Winning the war on climate change is ultimately about winning the hearts and minds of the masses. Liam McLoughlin outlines the main protagonists.
It was the best of times, it was the worst of times, it was the age of wisdom, it was the age of foolishness, it was the epoch of belief, it was the epoch of incredulity, it was the season of Light, it was the season of Darkness, it was the spring of hope, it was the winter of despair, we had everything before us, we had nothing before us, we were all going direct to Heaven, we were all going direct the other way – in short, the period was so far like the present period, that some of its noisiest authorities insisted on its being received, for good or for evil, in the superlative degree of comparison only.
– Charles Dickens, A Tale Of Two Cities (1859)
We are living through a tale of two crises.
Our pale blue dot is melting. July was the 10th month in a row to break temperature records and the hottest month since records began. The North Pole is recording temperatures 27 degrees Celsius above normal. Melting permafrost is releasing anthrax from reindeer carcasses, poisoning Siberian nomads.
A brief survey of vanishing Arctic ice, reef bleaching, droughts, floods, firestorms and other climate “offensives”, leads environmental activist Bill McKibben to write “World War III is well and truly underway. And we are losing.”
Meanwhile, neoliberal capitalism is facing a crisis of legitimacy. The origins and anatomy of this crisis have been well explained recently in The Guardian by both George Monbiot and Martin Jacques, but we already knew the thrust of it. Soaring inequality, iniquitous trade deals, ecocide, and the corporate hijacking of our democracies; these have become the most basic facts of our times.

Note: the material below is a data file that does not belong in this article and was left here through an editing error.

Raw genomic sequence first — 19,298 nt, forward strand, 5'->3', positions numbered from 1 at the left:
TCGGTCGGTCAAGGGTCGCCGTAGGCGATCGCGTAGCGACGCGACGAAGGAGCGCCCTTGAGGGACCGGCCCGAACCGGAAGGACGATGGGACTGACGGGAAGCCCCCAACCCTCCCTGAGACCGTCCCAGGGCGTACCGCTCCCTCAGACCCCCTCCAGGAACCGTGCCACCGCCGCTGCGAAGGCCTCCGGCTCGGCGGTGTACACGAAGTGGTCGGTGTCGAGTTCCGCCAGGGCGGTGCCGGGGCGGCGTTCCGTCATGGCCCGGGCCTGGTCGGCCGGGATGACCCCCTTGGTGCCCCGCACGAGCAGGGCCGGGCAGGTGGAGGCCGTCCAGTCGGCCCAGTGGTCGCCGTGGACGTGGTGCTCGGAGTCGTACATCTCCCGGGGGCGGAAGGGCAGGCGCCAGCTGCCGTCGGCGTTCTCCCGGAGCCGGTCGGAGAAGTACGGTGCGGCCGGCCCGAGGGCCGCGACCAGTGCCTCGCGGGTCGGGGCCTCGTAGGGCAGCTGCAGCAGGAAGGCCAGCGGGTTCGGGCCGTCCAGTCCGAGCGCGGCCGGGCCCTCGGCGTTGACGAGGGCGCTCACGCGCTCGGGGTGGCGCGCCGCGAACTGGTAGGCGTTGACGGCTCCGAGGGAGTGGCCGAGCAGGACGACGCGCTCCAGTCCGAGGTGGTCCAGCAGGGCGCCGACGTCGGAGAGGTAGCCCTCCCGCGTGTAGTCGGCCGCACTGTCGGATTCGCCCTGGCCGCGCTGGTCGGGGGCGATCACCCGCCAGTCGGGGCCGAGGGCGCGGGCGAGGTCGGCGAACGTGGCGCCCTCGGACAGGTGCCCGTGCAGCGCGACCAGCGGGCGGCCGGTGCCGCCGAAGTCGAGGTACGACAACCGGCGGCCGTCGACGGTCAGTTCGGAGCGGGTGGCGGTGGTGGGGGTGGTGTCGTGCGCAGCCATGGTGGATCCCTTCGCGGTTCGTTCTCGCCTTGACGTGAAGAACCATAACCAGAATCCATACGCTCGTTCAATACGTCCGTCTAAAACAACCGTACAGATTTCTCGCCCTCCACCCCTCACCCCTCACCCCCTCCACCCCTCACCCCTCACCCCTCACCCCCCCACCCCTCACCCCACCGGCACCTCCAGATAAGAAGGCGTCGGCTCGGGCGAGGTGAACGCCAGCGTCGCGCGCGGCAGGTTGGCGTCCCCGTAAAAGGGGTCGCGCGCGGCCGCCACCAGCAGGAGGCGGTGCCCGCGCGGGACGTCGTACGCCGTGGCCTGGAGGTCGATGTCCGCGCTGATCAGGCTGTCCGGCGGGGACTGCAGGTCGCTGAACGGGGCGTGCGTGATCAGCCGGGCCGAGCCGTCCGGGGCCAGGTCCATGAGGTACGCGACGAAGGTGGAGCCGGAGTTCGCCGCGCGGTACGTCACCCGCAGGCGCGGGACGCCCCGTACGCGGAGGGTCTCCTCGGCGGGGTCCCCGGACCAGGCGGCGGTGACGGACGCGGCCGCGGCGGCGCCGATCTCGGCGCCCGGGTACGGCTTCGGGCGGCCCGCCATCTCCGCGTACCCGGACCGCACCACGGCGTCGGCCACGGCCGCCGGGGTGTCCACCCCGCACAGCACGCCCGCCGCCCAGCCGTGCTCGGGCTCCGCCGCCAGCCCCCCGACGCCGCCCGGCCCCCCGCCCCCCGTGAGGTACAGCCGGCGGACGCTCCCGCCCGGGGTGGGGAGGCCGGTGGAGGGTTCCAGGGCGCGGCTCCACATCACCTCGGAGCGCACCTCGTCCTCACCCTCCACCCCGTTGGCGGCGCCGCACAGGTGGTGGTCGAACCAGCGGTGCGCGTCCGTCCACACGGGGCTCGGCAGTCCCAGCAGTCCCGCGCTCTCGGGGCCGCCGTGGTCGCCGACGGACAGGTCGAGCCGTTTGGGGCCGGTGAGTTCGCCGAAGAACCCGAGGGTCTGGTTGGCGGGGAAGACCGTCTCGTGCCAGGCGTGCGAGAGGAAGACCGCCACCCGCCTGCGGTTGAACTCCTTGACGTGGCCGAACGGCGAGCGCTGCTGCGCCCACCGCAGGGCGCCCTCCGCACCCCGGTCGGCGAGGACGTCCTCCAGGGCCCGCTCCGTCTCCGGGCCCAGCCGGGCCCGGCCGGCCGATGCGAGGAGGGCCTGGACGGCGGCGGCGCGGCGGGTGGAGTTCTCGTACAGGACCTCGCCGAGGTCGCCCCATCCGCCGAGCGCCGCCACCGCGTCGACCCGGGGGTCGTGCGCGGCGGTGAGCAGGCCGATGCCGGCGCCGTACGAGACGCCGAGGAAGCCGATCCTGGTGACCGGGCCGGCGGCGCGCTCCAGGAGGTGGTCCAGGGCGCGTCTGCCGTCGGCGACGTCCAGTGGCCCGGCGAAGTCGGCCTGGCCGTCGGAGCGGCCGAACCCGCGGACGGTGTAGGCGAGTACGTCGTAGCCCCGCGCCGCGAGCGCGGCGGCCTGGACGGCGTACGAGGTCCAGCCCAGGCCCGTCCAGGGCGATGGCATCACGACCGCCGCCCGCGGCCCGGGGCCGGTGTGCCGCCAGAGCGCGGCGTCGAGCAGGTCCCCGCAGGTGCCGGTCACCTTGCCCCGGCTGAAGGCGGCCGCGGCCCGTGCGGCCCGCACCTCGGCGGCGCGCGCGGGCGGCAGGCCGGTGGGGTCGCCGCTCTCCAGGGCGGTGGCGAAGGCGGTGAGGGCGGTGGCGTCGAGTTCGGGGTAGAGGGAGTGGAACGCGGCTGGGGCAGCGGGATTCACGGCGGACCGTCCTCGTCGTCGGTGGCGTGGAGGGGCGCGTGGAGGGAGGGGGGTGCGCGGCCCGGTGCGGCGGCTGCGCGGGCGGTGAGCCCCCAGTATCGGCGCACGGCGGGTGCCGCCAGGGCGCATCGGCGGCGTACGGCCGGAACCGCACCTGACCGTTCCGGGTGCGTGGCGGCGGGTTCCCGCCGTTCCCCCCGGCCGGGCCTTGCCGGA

After decades of governing in the interests of the 1%, the establishment is finally experiencing blowback. The neoliberal doctrine, for so long received as gospel, is increasingly under attack; so much so there is now an open debate about “the death of neoliberalism”.
When political authorities abdicate their responsibilities to the people, populist movements and leaders rise up to take their place, taking two forms. While both left and right-wing populists construct an antagonism between “the people” and “the establishment”, the differences in the character of this binary are stark.
Right wing populists blame the establishment for the people’s ills, but in association with a demonised minority group. Nigel Farage blames the UK government for being too soft on migrants; Donald Trump blames the US government for being too soft on Muslims.
Left-wing populists reject racism and xenophobia and place the blame for our social, economic, and environmental ills squarely with the political, financial and media elites of the ruling classes. Jeremy Corbyn and Bernie Sanders have gained extraordinary popularity by hammering the neoliberal status quo.
In an excellent essay for Medium on the subject, organiser Jonathan M Smucker asks a critical question of our historical moment.
“Will we succumb to a scapegoating populism that punches down, using fear to appeal to a shrinking homogeneous white base? Or will we embrace a progressive populism that punches up and articulates an aspirational vision of a way forward together — for all of us?”
The consequences of the wrong answer are calamitous.
“A crisis of legitimacy is extraordinarily dangerous for a left that is not ready to take advantage of it. History shows that when progressives fail to realign popular social forces in such populist moments, reactionary authoritarians can suddenly step in with remarkable speed and horrific consequences…. The stakes of everything we do right now are extraordinarily high.”
This is especially so in the context of the climate crisis. Which kind of populism triumphs will determine whether we back away from the precipice of climate destruction or plunge headlong into oblivion.